Antique Collector Installment 2
By Steven Stone
Scotts' first FM tuner, the 310A was introduced in December 1954. It was boxy, 4 1/2 " by 13" by 10 1/4" housed in a metal case. Its 11 tubes all pointed downward. This tuner predates the "Scott Look" (Circular Vernier tuning dial, backlight, and small centrally
located tuning meter, beveled edges with rounded corners, and the golden - bronze color) devised by Marketing head Victor Pomper and Sales Manager Marvin Grossman.
The 310 series were Scotts' top-of-the-line tuner models. The last 310, the 310E was made in the last half of 1963, and was the only 310 with built-in multiplex circuitry. All previous 310 models required an outboard multiplex adapter for stereo operation. The fabled 4310 was really a 310 in spirit. The 4310 was made for only one year, 1963, and is the most sought after Scott tuner, with used prices in the $1000 to $1500 range. When you consider it was listed for $480 in 1963, which in 1987 dollars is about $1475, it has just about held its value. It was outrageously expensive in 1963, and in 1987 is still exorbitant.
Scotts' numbering methodology had almost no logic whatsoever. While 310s were more expensive than 311s, and 350s were better than 370s, 350s were also better than 314s and 312s. Only a set of price lists, or a chart of when each unit was made, and its' list price can clarify Scotts' numerical and alphabetical avalanche of models. While the following chart may seem a bit complicated, it does give a clear idea of what was released when, and is far easier than pouring over the individual yearly price lists from which it was compiled.
Rather than go through each individual model, one by one, I'm going to pick representative products from each series for more in depth review. While a 310C is different than a 310D, they are similar enough that both need not be discussed in detail. In some cases such as the 330C and 330D, the differences are primarily in the front panels and AM circuits, the FM tube complement and arrangement are identical.
The 310C was made from October 1959 to September 1960. It was the first of the 310 series to have a multiplex output jack, so with the addition of a Scott 335 multiplex adapter you can have stereo sound. The front panel sports the Scott trademark circular backlit tuning dial, an on-off switch, a distant-local switch, and an output level knob, and a Dynaural noise suppression knob. Its measured IHFM sensitivity is 2.1 uv. It has no AFC circuit because Scott tuners don't need one. A 1957 ad for the 310B tuner, quotes a satisfied owner "I tuned my 310 to WXHR, Boston, left it there for several weeks, simply turning it on and off each day. The 310 didn't drift off station once." My own experience with the model 310C confirms that Scott owners' testimonial.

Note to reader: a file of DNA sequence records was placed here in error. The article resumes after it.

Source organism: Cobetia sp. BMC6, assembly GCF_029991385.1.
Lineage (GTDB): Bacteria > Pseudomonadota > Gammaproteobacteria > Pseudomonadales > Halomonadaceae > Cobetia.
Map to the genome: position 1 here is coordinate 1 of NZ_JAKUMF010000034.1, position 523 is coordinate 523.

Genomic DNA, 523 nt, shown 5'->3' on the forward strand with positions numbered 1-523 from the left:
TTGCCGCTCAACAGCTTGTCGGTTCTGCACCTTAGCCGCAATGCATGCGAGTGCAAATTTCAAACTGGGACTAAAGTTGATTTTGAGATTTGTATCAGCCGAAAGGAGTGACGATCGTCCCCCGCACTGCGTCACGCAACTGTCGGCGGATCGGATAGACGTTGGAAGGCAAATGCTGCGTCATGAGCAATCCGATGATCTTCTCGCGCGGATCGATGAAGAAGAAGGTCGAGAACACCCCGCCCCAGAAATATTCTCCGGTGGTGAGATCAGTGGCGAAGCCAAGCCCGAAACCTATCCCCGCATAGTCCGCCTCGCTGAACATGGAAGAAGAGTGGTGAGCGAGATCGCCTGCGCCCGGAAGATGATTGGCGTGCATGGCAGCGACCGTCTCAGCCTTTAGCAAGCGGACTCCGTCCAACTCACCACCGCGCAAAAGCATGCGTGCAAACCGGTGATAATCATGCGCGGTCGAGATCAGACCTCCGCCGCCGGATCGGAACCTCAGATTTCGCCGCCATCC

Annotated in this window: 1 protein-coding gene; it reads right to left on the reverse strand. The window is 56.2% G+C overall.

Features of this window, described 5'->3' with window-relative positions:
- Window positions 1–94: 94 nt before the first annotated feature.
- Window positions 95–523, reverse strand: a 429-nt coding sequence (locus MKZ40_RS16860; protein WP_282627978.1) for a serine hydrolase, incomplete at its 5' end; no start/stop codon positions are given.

The sound of the 310C is on the warm side. It makes commercial rock stations sound better than most transistor tuners I've heard. The top end is very good, unlike many tuners of the l959, some of which had as much as 6 db top end roll-off at 15KHZ. Cymbals retain their sizzle, and flutes still have their air over the 310C. Bass response is rounder and fuller than neutral, with a slight mid-bass hump. The midrange is the 310s glory. Disco, Heavy Metal, New wave; it all sounds wonderful through the 310. Yes, it's euphonic as the blazes, but when you stop to consider how many stations the 310C makes listenable, it's worth having around even if you already own a state-of-the-art transistor tuner.
The soundstage of the 310C with the outboard MPX adapter is remarkable. It equals the width of the Magnum Dynalab FT 101 tuner, and is wider than the Scott 350. The focus is also excellent, noticeably better than the 350. On Friday afternoon and Saturday evening live broadcasts from Boston’s' Symphony Hall, the 310 retains all the spatial information, and depth of the broadcast.
The question has come up "How do you judge FM tuner quality since there is no standard reference source, like a favorite record that you can slap on for comparison?" My favorite reference source for harmonic balance is the human voice, and what voice is more repeatable than that of a disk jockey? My favorite reference voice is that of Robert J. Lurtsema, from NPR member station WGBH. I've been using his voice for years for fine-tuning subwoofer and bi-amp setups. It is just low enough that excess midbass becomes painfully obvious. At 7:00 AM, when he first comes on, he uses about five minutes of bird sounds from Tanglewood to open his program. What better way to check high-end response than the sound of small feathered creatures in heat? I have a subscription to the Boston Symphony, and very often I tape, and listen, to the Friday broadcasts of concerts I attended Thursday evening. Sometimes it is amazing just how close to the actual live sound the broadcast sound can get. Dynamics are compressed by the radio station to avoid blowing up their transmitter, but soundstage information, and
overall harmonic balance are retained very nicely.